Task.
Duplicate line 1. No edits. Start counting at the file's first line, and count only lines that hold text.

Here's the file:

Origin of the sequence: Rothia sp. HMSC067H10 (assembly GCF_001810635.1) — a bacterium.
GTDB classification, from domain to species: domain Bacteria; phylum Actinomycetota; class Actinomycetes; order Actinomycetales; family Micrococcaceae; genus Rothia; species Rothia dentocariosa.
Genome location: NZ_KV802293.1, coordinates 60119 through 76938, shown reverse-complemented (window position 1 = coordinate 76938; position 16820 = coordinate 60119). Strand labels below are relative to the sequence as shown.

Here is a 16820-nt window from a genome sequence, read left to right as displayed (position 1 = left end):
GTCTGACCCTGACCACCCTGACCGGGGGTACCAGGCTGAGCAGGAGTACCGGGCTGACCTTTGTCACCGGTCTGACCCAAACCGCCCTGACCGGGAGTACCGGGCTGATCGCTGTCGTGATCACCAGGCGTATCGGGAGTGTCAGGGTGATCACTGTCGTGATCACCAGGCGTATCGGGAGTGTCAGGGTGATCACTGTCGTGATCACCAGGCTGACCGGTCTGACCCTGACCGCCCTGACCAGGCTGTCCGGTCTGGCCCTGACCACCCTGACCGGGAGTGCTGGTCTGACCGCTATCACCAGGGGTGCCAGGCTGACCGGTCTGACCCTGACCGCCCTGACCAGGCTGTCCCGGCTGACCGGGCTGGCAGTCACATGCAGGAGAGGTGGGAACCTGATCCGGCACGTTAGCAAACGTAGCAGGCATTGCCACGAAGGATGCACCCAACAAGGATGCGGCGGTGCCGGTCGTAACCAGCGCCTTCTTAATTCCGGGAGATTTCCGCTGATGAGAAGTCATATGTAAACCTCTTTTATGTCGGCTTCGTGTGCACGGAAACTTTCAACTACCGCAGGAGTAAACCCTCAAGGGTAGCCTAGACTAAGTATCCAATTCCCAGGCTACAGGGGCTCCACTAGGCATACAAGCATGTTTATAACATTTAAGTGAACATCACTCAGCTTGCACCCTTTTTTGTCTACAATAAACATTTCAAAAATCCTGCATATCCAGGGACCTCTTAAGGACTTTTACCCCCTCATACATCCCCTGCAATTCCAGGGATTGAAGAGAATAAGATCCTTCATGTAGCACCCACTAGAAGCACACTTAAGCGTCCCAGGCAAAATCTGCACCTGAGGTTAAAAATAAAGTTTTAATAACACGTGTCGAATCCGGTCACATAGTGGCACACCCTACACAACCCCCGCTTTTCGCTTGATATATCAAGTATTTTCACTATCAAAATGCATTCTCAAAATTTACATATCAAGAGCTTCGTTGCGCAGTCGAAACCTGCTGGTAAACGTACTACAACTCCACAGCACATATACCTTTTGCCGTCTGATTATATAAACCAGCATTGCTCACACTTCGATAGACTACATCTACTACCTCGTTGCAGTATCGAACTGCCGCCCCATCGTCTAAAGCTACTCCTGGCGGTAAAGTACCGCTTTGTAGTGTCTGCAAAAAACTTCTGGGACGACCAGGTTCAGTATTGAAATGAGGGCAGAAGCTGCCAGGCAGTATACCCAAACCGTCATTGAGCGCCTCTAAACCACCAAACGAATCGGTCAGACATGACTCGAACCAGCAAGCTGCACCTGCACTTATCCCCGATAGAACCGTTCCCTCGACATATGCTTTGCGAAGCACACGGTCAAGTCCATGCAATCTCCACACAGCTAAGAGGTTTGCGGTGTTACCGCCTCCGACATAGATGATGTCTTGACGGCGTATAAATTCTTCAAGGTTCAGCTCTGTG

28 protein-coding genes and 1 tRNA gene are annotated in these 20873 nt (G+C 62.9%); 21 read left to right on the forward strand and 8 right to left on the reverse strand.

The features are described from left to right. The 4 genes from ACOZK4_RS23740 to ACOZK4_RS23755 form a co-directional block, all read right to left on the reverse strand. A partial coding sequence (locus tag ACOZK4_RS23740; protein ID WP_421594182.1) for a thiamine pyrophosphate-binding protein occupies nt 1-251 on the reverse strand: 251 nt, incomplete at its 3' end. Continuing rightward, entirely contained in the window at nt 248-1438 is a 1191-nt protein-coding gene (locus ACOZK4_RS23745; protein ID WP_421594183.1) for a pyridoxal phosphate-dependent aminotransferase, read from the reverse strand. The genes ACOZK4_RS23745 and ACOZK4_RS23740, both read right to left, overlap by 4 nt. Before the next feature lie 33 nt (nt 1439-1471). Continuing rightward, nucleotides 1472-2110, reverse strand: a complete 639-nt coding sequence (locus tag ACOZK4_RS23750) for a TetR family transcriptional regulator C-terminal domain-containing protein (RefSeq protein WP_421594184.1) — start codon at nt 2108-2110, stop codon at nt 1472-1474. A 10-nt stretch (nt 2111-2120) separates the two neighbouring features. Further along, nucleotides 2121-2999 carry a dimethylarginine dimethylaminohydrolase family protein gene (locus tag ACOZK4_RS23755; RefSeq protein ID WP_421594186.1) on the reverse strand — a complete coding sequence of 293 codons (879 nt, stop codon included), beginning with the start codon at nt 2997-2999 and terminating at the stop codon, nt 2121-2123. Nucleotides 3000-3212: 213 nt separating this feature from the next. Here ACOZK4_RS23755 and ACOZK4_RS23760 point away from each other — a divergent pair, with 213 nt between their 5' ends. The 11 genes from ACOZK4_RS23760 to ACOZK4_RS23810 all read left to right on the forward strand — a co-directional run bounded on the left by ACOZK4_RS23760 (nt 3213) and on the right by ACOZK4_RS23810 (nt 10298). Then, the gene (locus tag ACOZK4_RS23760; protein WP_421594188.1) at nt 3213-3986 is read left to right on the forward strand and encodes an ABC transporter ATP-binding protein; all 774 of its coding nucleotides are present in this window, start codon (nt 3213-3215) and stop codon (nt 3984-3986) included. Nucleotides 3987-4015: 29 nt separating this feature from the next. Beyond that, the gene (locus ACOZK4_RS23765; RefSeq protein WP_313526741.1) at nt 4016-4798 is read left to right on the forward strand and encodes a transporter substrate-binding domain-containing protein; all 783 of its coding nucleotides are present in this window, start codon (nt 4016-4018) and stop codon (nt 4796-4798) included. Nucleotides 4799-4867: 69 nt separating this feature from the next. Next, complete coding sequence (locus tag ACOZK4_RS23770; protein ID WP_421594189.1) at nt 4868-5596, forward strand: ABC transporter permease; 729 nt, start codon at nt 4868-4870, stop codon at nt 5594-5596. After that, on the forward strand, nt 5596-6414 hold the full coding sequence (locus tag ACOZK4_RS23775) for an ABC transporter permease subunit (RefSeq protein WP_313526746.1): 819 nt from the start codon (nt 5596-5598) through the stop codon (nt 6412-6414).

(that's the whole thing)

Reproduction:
Origin of the sequence: Rothia sp. HMSC067H10 (assembly GCF_001810635.1) — a bacterium.